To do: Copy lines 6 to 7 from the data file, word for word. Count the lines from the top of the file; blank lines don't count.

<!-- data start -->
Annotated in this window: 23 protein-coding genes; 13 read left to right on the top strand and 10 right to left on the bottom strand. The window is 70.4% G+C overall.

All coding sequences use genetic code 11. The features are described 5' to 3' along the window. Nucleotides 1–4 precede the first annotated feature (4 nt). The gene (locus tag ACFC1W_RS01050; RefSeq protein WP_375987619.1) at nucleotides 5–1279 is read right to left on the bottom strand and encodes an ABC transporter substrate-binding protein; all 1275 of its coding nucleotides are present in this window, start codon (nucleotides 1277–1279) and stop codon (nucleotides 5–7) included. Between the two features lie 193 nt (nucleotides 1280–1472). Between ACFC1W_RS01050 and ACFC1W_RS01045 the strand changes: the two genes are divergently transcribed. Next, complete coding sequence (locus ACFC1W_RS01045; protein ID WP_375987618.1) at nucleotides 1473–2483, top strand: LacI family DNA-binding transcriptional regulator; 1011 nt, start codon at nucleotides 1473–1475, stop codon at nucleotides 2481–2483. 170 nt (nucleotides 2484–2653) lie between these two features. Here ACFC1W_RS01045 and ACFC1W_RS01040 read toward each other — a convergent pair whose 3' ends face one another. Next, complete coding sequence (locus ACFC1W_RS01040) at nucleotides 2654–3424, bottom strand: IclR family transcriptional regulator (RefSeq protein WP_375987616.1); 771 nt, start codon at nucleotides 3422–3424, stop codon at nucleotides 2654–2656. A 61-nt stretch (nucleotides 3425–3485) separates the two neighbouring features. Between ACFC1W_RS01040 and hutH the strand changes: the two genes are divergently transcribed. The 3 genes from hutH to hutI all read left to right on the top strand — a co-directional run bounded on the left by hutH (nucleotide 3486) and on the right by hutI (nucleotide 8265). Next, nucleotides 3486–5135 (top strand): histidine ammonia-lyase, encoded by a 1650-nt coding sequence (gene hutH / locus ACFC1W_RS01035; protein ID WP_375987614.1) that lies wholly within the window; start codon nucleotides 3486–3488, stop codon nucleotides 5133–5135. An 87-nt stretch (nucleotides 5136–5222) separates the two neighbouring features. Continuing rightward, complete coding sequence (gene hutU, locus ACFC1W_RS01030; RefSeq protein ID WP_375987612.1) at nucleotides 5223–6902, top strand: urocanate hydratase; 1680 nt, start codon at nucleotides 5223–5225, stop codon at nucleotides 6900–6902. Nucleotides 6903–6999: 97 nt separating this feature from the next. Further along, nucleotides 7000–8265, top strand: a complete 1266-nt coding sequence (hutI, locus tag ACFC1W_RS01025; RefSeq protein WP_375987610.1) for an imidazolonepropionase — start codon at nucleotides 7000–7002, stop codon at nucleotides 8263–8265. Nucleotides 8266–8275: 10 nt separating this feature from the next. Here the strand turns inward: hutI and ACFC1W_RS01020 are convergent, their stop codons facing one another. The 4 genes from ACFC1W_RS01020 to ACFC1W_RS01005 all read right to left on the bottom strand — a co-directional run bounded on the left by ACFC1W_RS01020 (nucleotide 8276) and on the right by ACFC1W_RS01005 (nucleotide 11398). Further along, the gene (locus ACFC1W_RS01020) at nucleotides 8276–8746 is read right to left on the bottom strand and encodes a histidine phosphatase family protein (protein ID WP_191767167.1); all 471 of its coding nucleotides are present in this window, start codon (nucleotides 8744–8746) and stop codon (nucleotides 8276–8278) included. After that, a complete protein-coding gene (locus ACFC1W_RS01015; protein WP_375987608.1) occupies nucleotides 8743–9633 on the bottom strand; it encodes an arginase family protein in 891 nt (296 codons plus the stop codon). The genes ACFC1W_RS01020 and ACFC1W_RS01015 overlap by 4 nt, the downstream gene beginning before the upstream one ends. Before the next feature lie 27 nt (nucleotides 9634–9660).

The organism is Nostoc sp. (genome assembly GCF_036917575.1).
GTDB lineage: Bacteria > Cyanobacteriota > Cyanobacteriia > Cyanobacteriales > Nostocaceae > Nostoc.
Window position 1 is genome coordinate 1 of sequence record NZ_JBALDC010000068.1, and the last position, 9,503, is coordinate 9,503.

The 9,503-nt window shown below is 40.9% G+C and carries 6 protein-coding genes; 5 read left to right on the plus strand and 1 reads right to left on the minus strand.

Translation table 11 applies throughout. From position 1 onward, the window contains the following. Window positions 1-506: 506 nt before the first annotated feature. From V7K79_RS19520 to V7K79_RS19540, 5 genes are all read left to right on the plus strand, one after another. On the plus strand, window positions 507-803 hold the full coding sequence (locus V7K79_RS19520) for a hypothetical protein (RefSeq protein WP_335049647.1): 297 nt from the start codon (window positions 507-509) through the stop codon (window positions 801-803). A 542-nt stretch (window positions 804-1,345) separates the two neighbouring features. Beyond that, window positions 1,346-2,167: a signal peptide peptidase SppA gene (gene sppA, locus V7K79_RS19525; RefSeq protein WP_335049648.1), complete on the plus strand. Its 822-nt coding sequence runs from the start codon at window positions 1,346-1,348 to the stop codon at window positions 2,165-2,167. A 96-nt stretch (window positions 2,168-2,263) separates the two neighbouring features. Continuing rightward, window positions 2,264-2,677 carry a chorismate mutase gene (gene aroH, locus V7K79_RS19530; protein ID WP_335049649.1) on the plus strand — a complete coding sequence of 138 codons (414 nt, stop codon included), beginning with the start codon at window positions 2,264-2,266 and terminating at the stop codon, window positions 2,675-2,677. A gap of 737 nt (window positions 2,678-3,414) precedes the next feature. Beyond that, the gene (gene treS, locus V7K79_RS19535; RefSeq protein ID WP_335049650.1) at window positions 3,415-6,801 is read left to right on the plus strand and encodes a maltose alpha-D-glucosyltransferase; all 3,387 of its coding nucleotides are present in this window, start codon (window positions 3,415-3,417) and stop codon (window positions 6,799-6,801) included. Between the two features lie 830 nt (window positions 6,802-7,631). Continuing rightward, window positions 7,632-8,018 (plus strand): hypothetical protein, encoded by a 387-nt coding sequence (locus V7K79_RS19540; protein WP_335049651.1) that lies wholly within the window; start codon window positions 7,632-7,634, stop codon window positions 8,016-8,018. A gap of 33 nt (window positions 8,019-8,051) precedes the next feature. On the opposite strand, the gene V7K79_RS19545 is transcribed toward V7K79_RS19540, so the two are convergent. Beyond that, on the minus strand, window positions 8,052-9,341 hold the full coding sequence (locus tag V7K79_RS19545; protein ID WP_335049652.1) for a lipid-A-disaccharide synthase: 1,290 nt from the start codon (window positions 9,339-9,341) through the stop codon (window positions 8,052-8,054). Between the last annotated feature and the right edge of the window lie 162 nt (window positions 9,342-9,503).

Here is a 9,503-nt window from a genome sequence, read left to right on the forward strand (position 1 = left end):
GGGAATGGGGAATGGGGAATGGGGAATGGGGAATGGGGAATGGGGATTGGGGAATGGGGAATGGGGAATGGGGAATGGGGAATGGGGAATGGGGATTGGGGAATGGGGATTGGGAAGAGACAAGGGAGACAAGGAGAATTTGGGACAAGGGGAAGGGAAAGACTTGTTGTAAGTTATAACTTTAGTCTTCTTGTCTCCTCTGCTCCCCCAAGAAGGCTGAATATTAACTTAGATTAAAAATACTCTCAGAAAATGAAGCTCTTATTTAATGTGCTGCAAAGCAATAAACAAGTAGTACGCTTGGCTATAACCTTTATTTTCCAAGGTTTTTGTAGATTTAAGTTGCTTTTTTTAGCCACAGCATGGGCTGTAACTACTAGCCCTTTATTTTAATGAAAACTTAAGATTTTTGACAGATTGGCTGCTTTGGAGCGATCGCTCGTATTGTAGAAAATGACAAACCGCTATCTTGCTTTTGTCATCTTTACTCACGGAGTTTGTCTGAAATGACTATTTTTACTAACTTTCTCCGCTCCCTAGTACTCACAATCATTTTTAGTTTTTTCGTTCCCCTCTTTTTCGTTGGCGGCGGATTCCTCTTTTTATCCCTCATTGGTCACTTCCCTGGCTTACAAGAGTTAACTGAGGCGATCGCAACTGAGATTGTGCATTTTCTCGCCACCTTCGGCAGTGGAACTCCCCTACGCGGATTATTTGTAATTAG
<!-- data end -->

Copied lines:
The 9,503-nt window shown below is 40.9% G+C and carries 6 protein-coding genes; 5 read left to right on the plus strand and 1 reads right to left on the minus strand.

Translation table 11 applies throughout. From position 1 onward, the window contains the following. Window positions 1-506: 506 nt before the first annotated feature. From V7K79_RS19520 to V7K79_RS19540, 5 genes are all read left to right on the plus strand, one after another. On the plus strand, window positions 507-803 hold the full coding sequence (locus V7K79_RS19520) for a hypothetical protein (RefSeq protein WP_335049647.1): 297 nt from the start codon (window positions 507-509) through the stop codon (window positions 801-803). A 542-nt stretch (window positions 804-1,345) separates the two neighbouring features. Beyond that, window positions 1,346-2,167: a signal peptide peptidase SppA gene (gene sppA, locus V7K79_RS19525; RefSeq protein WP_335049648.1), complete on the plus strand. Its 822-nt coding sequence runs from the start codon at window positions 1,346-1,348 to the stop codon at window positions 2,165-2,167. A 96-nt stretch (window positions 2,168-2,263) separates the two neighbouring features. Continuing rightward, window positions 2,264-2,677 carry a chorismate mutase gene (gene aroH, locus V7K79_RS19530; protein ID WP_335049649.1) on the plus strand — a complete coding sequence of 138 codons (414 nt, stop codon included), beginning with the start codon at window positions 2,264-2,266 and terminating at the stop codon, window positions 2,675-2,677. A gap of 737 nt (window positions 2,678-3,414) precedes the next feature. Beyond that, the gene (gene treS, locus V7K79_RS19535; RefSeq protein ID WP_335049650.1) at window positions 3,415-6,801 is read left to right on the plus strand and encodes a maltose alpha-D-glucosyltransferase; all 3,387 of its coding nucleotides are present in this window, start codon (window positions 3,415-3,417) and stop codon (window positions 6,799-6,801) included. Between the two features lie 830 nt (window positions 6,802-7,631). Continuing rightward, window positions 7,632-8,018 (plus strand): hypothetical protein, encoded by a 387-nt coding sequence (locus V7K79_RS19540; protein WP_335049651.1) that lies wholly within the window; start codon window positions 7,632-7,634, stop codon window positions 8,016-8,018. A gap of 33 nt (window positions 8,019-8,051) precedes the next feature. On the opposite strand, the gene V7K79_RS19545 is transcribed toward V7K79_RS19540, so the two are convergent. Beyond that, on the minus strand, window positions 8,052-9,341 hold the full coding sequence (locus tag V7K79_RS19545; protein ID WP_335049652.1) for a lipid-A-disaccharide synthase: 1,290 nt from the start codon (window positions 9,339-9,341) through the stop codon (window positions 8,052-8,054). Between the last annotated feature and the right edge of the window lie 162 nt (window positions 9,342-9,503).